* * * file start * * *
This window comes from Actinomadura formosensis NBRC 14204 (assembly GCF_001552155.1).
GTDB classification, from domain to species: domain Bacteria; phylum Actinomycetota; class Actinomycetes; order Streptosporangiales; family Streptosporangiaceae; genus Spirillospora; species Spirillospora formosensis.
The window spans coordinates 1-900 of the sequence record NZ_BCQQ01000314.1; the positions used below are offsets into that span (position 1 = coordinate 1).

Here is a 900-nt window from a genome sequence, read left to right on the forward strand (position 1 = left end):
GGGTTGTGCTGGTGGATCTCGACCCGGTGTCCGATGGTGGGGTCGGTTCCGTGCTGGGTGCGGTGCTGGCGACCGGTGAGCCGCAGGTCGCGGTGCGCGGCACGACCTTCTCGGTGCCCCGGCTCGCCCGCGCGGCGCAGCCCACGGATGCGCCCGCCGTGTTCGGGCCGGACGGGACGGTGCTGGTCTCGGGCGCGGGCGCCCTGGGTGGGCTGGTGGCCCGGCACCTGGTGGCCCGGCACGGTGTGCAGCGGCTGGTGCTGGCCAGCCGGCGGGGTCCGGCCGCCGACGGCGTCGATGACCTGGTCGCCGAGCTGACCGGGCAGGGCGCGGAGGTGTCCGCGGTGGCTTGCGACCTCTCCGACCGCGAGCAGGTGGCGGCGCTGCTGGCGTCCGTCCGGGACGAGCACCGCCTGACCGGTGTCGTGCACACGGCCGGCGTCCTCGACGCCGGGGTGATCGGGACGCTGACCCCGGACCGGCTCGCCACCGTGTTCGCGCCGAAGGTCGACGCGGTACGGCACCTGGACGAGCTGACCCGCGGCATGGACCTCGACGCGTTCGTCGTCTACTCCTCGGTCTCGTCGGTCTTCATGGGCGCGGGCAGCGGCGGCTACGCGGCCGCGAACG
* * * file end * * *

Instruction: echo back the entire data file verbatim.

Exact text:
This window comes from Actinomadura formosensis NBRC 14204 (assembly GCF_001552155.1).
GTDB classification, from domain to species: domain Bacteria; phylum Actinomycetota; class Actinomycetes; order Streptosporangiales; family Streptosporangiaceae; genus Spirillospora; species Spirillospora formosensis.
The window spans coordinates 1-900 of the sequence record NZ_BCQQ01000314.1; the positions used below are offsets into that span (position 1 = coordinate 1).

Here is a 900-nt window from a genome sequence, read left to right on the forward strand (position 1 = left end):
GGGTTGTGCTGGTGGATCTCGACCCGGTGTCCGATGGTGGGGTCGGTTCCGTGCTGGGTGCGGTGCTGGCGACCGGTGAGCCGCAGGTCGCGGTGCGCGGCACGACCTTCTCGGTGCCCCGGCTCGCCCGCGCGGCGCAGCCCACGGATGCGCCCGCCGTGTTCGGGCCGGACGGGACGGTGCTGGTCTCGGGCGCGGGCGCCCTGGGTGGGCTGGTGGCCCGGCACCTGGTGGCCCGGCACGGTGTGCAGCGGCTGGTGCTGGCCAGCCGGCGGGGTCCGGCCGCCGACGGCGTCGATGACCTGGTCGCCGAGCTGACCGGGCAGGGCGCGGAGGTGTCCGCGGTGGCTTGCGACCTCTCCGACCGCGAGCAGGTGGCGGCGCTGCTGGCGTCCGTCCGGGACGAGCACCGCCTGACCGGTGTCGTGCACACGGCCGGCGTCCTCGACGCCGGGGTGATCGGGACGCTGACCCCGGACCGGCTCGCCACCGTGTTCGCGCCGAAGGTCGACGCGGTACGGCACCTGGACGAGCTGACCCGCGGCATGGACCTCGACGCGTTCGTCGTCTACTCCTCGGTCTCGTCGGTCTTCATGGGCGCGGGCAGCGGCGGCTACGCGGCCGCGAACG